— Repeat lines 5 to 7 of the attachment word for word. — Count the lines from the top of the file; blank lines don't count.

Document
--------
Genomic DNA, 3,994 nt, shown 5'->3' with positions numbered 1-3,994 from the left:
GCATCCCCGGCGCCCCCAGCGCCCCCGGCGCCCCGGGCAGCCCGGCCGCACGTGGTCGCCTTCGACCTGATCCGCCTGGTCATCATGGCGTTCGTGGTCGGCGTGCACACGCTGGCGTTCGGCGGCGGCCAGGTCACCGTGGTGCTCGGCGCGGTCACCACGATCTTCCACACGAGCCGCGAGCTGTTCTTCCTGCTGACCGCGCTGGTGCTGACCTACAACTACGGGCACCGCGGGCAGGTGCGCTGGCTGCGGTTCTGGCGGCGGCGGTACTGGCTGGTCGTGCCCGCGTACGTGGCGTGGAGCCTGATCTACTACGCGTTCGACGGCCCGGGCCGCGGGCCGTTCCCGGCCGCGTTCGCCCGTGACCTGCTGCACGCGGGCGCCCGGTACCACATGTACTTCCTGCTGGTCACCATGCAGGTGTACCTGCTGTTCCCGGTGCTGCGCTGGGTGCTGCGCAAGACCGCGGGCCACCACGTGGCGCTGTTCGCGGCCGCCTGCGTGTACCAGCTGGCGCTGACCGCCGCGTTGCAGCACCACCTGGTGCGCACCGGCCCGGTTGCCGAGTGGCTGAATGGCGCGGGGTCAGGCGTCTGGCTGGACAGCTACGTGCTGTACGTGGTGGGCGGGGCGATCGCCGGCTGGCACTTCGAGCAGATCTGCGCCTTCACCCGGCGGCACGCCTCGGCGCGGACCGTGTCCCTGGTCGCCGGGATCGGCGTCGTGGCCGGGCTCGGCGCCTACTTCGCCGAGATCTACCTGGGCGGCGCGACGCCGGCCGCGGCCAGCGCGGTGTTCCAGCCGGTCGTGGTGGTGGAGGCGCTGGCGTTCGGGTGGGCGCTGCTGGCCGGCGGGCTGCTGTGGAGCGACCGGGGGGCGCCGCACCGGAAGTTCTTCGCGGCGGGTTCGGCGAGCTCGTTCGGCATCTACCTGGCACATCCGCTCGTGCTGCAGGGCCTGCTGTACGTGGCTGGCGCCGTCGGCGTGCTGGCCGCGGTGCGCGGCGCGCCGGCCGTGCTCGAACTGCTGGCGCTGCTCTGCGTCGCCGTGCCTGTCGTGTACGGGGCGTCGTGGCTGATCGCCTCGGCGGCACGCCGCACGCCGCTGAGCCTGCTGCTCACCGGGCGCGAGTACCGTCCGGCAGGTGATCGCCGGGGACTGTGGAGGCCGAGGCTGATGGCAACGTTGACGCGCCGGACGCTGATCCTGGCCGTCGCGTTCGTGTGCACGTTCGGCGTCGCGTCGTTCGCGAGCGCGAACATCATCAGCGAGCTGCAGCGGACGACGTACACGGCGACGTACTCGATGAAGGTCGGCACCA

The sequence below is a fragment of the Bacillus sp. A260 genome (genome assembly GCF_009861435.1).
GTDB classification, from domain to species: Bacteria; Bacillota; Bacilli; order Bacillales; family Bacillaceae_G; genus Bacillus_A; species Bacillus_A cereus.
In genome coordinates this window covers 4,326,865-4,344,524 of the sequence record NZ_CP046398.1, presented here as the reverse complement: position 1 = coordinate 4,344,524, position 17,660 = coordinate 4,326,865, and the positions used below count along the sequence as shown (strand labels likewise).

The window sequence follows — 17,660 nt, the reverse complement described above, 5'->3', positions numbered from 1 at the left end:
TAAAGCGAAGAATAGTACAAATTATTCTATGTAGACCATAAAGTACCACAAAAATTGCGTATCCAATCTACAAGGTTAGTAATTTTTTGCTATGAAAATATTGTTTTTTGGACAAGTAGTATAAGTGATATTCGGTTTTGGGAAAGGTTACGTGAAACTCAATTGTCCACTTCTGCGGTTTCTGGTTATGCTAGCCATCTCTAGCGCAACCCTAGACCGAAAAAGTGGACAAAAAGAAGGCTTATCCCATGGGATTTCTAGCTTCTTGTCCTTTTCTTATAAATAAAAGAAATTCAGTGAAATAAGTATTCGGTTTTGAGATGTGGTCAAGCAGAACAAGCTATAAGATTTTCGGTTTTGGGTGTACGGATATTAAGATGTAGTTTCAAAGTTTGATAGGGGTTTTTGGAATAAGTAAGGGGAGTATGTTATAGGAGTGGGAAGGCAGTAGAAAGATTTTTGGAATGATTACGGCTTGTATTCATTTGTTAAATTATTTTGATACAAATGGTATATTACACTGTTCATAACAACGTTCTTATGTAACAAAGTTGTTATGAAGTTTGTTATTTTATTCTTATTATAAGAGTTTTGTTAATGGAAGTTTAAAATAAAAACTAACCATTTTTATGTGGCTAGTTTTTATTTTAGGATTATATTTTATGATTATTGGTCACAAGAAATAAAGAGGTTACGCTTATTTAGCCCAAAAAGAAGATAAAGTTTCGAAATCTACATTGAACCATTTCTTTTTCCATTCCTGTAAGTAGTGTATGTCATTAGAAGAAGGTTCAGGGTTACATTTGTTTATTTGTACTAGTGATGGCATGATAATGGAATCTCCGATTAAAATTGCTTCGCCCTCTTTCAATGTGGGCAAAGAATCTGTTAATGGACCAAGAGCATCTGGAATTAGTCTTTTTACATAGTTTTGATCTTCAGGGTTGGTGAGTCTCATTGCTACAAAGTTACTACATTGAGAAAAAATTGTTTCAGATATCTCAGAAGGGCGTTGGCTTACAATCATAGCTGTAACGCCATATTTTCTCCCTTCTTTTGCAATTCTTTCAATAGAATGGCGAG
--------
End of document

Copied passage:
In genome coordinates this window covers 4,326,865-4,344,524 of the sequence record NZ_CP046398.1, presented here as the reverse complement: position 1 = coordinate 4,344,524, position 17,660 = coordinate 4,326,865, and the positions used below count along the sequence as shown (strand labels likewise).

The window sequence follows — 17,660 nt, the reverse complement described above, 5'->3', positions numbered from 1 at the left end:
TAAAGCGAAGAATAGTACAAATTATTCTATGTAGACCATAAAGTACCACAAAAATTGCGTATCCAATCTACAAGGTTAGTAATTTTTTGCTATGAAAATATTGTTTTTTGGACAAGTAGTATAAGTGATATTCGGTTTTGGGAAAGGTTACGTGAAACTCAATTGTCCACTTCTGCGGTTTCTGGTTATGCTAGCCATCTCTAGCGCAACCCTAGACCGAAAAAGTGGACAAAAAGAAGGCTTATCCCATGGGATTTCTAGCTTCTTGTCCTTTTCTTATAAATAAAAGAAATTCAGTGAAATAAGTATTCGGTTTTGAGATGTGGTCAAGCAGAACAAGCTATAAGATTTTCGGTTTTGGGTGTACGGATATTAAGATGTAGTTTCAAAGTTTGATAGGGGTTTTTGGAATAAGTAAGGGGAGTATGTTATAGGAGTGGGAAGGCAGTAGAAAGATTTTTGGAATGATTACGGCTTGTATTCATTTGTTAAATTATTTTGATACAAATGGTATATTACACTGTTCATAACAACGTTCTTATGTAACAAAGTTGTTATGAAGTTTGTTATTTTATTCTTATTATAAGAGTTTTGTTAATGGAAGTTTAAAATAAAAACTAACCATTTTTATGTGGCTAGTTTTTATTTTAGGATTATATTTTATGATTATTGGTCACAAGAAATAAAGAGGTTACGCTTATTTAGCCCAAAAAGAAGATAAAGTTTCGAAATCTACATTGAACCATTTCTTTTTCCATTCCTGTAAGTAGTGTATGTCATTAGAAGAAGGTTCAGGGTTACATTTGTTTATTTGTACTAGTGATGGCATGATAATGGAATCTCCGATTAAAATTGCTTCGCCCTCTTTCAATGTGGGCAAAGAATCTGTTAATGGACCAAGAGCATCTGGAATTAGTCTTTTTACATAGTTTTGATCTTCAGGGTTGGTGAGTCTCATTGCTACAAAGTTACTACATTGAGAAAAAATTGTTTCAGATATCTCAGAAGGGCGTTGGCTTACAATCATAGCTGTAACGCCATATTTTCTCCCTTCTTTTGCAATTCTTTCAATAGAATGGCGAG